There are some people who have just lived such a fascinating life, you get the instant feeling that if you settled in with a blanket and cup of cocoa around a campfire, they could regale you with stories for hours on end!
Jim Canody is one of those people.
Though he and his wife Sherry retired to the lake 5 or 6 years ago, his story actually began not far from here in Pittsylvania County, where he was raised. Jim is self-taught musician who started “playing around” with a guitar and singing at a young age. Over the years he gradually added new instruments, songwriting, and a bucketload of skill to his repertoire.
As a teen, he started playing gigs in local venues. His love of music and the money he was making from performances left other former career aspirations in the dust. He was destined for the stage. Around 20 years old, he moved to Texas and met Mickey Gilley, musician, and owner of the honkey-tonk bar portrayed in the movie Urban Cowboy. It was just the connection that he needed. Having the opportunity to meet, play with, and learn from some of the biggest names in the business during his 12 years in Texas really catapulted Jim to the next level in the music industry.
He reminisces fondly about his time on the road (though he admits it's not nearly as glamorous as it seems!). There was the year spent touring all over Europe, the opportunity to be a surrogate (fill-in) member of Dr. Hook and the Medicine Show, creating a band with a girl from Spain named ChaCha, and a good long run in Branson, MO when it was first gaining popularity. Eventually though, he was drawn back closer to home to be near his aging parents here in Virginia.
Though now bearing the title “retiree”, who loves his boats and fishing from the dock, I can tell Jim couldn't stay away from the music scene if he tried. It's in his blood! In this season of life, he is partnering with his wife Sherry (pictured with him above), a retired nurse and creative who, only recently, began to dive into music and songwriting more seriously. The couple have two different music rooms in their home: an acoustic and an electric - for whenever and however the mood strikes to create. He's a friends-and-family performer now. Playing mainly small parties, though recently you could find him on stage again acting and singing in Linda Kay Simmons' dramatic reading play “Lightening Shall Strike”!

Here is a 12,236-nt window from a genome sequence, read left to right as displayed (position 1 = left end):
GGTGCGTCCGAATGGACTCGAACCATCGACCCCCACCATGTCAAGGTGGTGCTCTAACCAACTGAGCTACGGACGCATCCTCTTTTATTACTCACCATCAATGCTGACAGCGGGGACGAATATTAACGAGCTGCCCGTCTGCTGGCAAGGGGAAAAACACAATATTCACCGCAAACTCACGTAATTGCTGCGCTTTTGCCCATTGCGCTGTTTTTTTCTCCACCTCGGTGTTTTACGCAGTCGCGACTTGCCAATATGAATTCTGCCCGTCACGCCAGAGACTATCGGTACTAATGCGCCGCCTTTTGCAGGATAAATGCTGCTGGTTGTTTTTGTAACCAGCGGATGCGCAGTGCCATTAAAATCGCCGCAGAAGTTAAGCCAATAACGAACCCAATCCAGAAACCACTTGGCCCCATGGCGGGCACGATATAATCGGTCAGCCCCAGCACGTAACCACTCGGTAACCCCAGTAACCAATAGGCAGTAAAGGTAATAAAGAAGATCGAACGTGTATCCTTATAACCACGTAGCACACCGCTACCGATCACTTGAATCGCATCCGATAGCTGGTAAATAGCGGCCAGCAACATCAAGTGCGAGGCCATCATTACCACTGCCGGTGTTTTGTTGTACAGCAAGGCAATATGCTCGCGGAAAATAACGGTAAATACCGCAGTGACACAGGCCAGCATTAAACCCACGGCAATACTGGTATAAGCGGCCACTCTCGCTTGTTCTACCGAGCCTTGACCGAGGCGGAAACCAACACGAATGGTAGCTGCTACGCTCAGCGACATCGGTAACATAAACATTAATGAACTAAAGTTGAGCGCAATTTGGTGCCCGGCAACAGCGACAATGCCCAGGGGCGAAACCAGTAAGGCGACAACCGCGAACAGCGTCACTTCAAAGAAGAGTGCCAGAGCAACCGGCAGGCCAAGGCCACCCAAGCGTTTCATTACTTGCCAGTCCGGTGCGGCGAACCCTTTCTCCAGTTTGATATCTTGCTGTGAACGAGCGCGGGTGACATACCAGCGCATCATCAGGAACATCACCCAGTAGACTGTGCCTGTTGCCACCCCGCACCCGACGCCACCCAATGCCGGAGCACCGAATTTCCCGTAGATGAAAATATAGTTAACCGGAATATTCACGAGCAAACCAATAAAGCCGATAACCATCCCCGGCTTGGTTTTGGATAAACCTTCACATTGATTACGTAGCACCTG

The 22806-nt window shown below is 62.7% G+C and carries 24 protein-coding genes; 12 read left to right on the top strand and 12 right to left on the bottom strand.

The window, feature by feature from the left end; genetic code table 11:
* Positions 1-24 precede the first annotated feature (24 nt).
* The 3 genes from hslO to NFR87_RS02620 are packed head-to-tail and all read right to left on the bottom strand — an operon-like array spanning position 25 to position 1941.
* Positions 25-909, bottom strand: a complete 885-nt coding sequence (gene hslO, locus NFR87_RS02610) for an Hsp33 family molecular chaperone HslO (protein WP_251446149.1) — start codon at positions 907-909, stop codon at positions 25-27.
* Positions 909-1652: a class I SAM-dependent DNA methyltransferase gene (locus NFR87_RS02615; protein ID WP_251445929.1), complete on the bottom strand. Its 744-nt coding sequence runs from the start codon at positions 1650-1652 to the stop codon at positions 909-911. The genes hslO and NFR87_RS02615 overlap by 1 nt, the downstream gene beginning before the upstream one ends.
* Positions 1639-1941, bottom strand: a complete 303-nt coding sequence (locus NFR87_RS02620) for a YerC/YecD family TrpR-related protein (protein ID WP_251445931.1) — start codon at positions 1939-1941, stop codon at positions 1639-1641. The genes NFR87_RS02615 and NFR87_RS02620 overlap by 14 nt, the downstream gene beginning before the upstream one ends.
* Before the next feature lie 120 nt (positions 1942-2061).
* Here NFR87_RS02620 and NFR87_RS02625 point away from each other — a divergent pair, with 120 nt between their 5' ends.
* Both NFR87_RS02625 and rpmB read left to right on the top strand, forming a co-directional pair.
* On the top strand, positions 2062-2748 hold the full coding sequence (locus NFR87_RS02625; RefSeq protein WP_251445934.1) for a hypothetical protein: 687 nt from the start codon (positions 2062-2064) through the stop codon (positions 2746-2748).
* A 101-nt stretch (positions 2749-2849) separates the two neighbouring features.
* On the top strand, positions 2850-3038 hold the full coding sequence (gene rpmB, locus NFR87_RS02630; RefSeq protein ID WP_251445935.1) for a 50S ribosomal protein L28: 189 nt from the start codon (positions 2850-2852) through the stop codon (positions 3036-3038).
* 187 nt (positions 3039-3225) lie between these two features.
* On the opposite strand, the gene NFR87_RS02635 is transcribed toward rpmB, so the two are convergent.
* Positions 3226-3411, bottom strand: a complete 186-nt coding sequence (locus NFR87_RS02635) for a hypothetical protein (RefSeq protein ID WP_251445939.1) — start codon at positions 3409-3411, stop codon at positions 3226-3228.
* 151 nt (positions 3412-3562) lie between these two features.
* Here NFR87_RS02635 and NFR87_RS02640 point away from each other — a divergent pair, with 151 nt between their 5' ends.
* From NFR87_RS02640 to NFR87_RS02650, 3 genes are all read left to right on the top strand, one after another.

Giving back to the world that gave him so much is something that seems to come naturally to Canody. He is so encouraged and excited about the local talent here at SML! You'll find him manning the Open Mic Nights at Hot Shots this summer (held every other Saturday from 5-8pm). I know I'm looking forward to seeing the musicians that come across that stage! An avid supporter of live music venues, outdoor amphitheaters, and cultural centers, he thinks the addition of the SML Center will be such a boon for our community - especially with regards to the performing arts.
When asked about some advice he might pass along to up and coming musicians, a few things that came to mind were:
Stick to your craft and your unique style. Don't let the trends carry you away. Stay true.
Enjoy! If you don't truly LOVE it, then a career in music is not for you.
Try not to make it all a party.
Finance your own career. The money isn't there like it was in the 60s/70s when he was first starting out. The talent scene is so super saturated right now, so keeping your day job might be a wise idea!
Thanks, Jim and Sherry, for sharing a little slice of your life with me.
And if you see Jim out and about here at the lake, be sure and ask him about that time he lived on a sunken ship that somehow involved gangsters, a Spanish mistress, and Crosby, Stills, and Nash!